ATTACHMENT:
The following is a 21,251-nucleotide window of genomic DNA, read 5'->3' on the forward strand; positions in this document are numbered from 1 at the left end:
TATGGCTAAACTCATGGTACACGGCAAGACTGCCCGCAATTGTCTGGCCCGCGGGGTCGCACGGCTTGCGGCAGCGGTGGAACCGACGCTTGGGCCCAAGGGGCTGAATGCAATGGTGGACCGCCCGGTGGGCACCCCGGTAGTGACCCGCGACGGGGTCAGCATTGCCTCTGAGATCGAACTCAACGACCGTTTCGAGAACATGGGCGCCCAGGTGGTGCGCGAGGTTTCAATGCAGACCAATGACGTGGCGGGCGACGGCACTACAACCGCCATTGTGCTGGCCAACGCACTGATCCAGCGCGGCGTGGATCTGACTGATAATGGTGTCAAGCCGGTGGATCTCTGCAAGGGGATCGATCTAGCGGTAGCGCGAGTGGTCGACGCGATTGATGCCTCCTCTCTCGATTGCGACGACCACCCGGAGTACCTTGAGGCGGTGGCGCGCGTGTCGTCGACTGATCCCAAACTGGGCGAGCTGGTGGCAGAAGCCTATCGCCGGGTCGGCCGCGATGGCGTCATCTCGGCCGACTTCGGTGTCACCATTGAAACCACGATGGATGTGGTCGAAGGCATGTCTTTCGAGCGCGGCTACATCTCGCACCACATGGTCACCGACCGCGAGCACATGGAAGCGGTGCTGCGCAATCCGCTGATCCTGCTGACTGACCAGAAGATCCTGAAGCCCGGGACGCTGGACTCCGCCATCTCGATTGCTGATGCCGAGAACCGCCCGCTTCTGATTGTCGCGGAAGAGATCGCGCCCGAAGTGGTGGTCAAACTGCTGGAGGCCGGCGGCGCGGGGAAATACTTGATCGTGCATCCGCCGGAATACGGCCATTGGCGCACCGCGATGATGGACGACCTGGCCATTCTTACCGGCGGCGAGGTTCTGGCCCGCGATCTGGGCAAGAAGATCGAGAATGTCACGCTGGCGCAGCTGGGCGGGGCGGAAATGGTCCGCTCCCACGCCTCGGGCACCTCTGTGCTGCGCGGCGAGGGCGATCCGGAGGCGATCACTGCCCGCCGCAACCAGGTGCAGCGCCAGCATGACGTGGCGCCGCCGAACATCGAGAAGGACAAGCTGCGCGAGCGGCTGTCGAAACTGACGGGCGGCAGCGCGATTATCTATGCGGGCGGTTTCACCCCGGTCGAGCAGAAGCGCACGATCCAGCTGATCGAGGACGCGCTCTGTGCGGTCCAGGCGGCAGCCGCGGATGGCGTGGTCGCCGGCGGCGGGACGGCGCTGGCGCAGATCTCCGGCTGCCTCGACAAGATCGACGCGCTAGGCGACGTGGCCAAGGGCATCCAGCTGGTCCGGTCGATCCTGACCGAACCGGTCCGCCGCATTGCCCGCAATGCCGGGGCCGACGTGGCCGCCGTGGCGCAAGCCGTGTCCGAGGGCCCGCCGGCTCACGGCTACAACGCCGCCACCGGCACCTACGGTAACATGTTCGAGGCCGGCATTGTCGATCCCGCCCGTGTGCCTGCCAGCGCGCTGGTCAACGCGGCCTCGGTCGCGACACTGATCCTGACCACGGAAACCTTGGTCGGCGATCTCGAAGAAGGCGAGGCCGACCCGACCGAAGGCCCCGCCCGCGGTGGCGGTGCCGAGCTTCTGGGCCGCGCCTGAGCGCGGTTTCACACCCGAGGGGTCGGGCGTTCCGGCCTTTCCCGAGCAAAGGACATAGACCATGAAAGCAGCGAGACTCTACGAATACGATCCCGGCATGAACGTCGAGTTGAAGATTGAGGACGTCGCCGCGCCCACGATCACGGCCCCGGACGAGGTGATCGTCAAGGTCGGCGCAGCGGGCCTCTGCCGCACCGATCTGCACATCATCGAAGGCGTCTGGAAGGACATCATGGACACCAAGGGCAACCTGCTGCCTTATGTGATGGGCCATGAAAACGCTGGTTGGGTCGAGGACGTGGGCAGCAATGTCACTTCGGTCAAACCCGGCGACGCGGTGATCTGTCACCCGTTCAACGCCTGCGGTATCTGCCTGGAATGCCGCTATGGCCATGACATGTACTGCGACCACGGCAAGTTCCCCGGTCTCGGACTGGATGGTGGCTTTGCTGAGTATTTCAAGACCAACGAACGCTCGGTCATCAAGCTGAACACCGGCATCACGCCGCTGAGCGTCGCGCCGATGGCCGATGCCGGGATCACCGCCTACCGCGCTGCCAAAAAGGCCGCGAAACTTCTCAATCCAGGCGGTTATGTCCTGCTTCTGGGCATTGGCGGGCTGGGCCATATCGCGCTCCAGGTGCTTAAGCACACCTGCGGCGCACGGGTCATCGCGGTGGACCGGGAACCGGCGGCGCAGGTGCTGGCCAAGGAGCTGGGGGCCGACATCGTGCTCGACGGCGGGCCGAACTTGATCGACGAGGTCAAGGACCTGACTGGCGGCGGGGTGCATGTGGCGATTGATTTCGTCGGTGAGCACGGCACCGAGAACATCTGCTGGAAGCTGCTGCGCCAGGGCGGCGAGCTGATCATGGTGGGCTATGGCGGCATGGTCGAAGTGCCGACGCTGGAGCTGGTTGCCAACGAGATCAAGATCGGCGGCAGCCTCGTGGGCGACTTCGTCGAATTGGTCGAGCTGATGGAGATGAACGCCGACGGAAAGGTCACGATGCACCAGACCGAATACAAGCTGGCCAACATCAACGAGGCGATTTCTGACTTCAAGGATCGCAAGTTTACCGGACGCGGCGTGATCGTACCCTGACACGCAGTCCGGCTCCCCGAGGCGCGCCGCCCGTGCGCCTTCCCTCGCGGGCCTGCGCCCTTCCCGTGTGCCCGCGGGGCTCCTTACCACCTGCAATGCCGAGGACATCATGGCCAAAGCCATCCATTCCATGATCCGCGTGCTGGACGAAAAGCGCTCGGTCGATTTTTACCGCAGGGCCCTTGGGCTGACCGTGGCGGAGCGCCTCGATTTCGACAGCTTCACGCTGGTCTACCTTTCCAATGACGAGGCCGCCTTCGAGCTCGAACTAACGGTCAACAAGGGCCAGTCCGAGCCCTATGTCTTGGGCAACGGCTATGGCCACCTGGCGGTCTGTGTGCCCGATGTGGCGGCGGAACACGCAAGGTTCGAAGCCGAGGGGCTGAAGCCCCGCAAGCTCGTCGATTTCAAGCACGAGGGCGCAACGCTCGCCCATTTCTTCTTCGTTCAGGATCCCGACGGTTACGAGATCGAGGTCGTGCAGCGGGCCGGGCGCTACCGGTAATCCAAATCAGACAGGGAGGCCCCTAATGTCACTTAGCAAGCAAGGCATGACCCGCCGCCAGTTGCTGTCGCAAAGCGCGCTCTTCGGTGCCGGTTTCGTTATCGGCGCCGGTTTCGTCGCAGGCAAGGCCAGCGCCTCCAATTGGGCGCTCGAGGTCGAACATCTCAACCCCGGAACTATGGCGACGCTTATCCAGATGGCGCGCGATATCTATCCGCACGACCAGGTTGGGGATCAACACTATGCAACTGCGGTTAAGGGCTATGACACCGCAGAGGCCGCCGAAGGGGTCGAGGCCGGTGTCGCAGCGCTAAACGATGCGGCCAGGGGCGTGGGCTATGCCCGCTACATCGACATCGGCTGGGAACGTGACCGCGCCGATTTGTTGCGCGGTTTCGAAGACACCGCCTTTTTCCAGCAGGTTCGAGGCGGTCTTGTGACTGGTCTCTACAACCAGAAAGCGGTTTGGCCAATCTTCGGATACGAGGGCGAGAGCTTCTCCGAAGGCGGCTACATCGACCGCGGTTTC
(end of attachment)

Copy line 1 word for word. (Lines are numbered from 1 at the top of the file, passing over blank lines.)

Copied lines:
The following is a 21,251-nucleotide window of genomic DNA, read 5'->3' on the forward strand; positions in this document are numbered from 1 at the left end: